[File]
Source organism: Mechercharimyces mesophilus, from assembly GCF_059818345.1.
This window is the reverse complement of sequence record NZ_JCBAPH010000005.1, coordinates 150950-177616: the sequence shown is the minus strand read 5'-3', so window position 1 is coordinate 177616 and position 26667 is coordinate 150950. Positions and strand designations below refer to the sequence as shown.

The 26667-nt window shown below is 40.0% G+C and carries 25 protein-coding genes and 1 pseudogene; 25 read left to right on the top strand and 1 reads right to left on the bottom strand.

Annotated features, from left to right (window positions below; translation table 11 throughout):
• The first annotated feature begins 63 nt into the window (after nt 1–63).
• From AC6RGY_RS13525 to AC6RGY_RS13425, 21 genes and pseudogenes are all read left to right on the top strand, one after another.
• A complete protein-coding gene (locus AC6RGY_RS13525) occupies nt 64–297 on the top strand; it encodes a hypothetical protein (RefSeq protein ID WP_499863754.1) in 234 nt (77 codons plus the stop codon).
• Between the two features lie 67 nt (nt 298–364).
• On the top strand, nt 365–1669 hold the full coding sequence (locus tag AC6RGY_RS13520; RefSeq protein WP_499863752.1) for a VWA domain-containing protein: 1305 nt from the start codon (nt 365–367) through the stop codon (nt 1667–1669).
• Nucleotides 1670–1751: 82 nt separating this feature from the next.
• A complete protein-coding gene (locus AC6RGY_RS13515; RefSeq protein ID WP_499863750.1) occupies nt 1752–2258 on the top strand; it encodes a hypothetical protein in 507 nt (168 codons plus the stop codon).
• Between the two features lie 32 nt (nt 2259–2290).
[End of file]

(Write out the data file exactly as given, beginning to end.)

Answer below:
Source organism: Mechercharimyces mesophilus, from assembly GCF_059818345.1.
This window is the reverse complement of sequence record NZ_JCBAPH010000005.1, coordinates 150950-177616: the sequence shown is the minus strand read 5'-3', so window position 1 is coordinate 177616 and position 26667 is coordinate 150950. Positions and strand designations below refer to the sequence as shown.

The 26667-nt window shown below is 40.0% G+C and carries 25 protein-coding genes and 1 pseudogene; 25 read left to right on the top strand and 1 reads right to left on the bottom strand.

Annotated features, from left to right (window positions below; translation table 11 throughout):
• The first annotated feature begins 63 nt into the window (after nt 1–63).
• From AC6RGY_RS13525 to AC6RGY_RS13425, 21 genes and pseudogenes are all read left to right on the top strand, one after another.
• A complete protein-coding gene (locus AC6RGY_RS13525) occupies nt 64–297 on the top strand; it encodes a hypothetical protein (RefSeq protein ID WP_499863754.1) in 234 nt (77 codons plus the stop codon).
• Between the two features lie 67 nt (nt 298–364).
• On the top strand, nt 365–1669 hold the full coding sequence (locus tag AC6RGY_RS13520; RefSeq protein WP_499863752.1) for a VWA domain-containing protein: 1305 nt from the start codon (nt 365–367) through the stop codon (nt 1667–1669).
• Nucleotides 1670–1751: 82 nt separating this feature from the next.
• A complete protein-coding gene (locus AC6RGY_RS13515; RefSeq protein ID WP_499863750.1) occupies nt 1752–2258 on the top strand; it encodes a hypothetical protein in 507 nt (168 codons plus the stop codon).
• Between the two features lie 32 nt (nt 2259–2290).